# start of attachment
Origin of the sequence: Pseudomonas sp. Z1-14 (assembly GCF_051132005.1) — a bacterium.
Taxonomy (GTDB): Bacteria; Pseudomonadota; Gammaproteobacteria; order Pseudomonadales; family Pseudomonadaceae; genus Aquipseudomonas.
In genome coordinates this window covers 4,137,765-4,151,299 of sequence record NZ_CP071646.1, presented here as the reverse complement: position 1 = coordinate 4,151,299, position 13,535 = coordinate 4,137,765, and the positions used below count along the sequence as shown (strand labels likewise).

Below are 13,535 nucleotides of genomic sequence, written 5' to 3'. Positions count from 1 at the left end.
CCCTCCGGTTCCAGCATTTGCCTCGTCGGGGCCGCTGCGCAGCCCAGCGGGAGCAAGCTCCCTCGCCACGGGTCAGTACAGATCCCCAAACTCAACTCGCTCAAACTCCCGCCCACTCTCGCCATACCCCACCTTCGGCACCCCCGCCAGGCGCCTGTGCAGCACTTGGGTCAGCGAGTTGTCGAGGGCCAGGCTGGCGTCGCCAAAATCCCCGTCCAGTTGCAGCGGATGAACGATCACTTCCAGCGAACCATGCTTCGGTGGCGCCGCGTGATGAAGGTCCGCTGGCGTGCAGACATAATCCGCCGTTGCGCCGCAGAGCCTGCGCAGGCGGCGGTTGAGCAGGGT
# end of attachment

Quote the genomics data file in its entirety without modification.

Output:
Origin of the sequence: Pseudomonas sp. Z1-14 (assembly GCF_051132005.1) — a bacterium.
Taxonomy (GTDB): Bacteria; Pseudomonadota; Gammaproteobacteria; order Pseudomonadales; family Pseudomonadaceae; genus Aquipseudomonas.
In genome coordinates this window covers 4,137,765-4,151,299 of sequence record NZ_CP071646.1, presented here as the reverse complement: position 1 = coordinate 4,151,299, position 13,535 = coordinate 4,137,765, and the positions used below count along the sequence as shown (strand labels likewise).

Below are 13,535 nucleotides of genomic sequence, written 5' to 3'. Positions count from 1 at the left end.
CCCTCCGGTTCCAGCATTTGCCTCGTCGGGGCCGCTGCGCAGCCCAGCGGGAGCAAGCTCCCTCGCCACGGGTCAGTACAGATCCCCAAACTCAACTCGCTCAAACTCCCGCCCACTCTCGCCATACCCCACCTTCGGCACCCCCGCCAGGCGCCTGTGCAGCACTTGGGTCAGCGAGTTGTCGAGGGCCAGGCTGGCGTCGCCAAAATCCCCGTCCAGTTGCAGCGGATGAACGATCACTTCCAGCGAACCATGCTTCGGTGGCGCCGCGTGATGAAGGTCCGCTGGCGTGCAGACATAATCCGCCGTTGCGCCGCAGAGCCTGCGCAGGCGGCGGTTGAGCAGGGT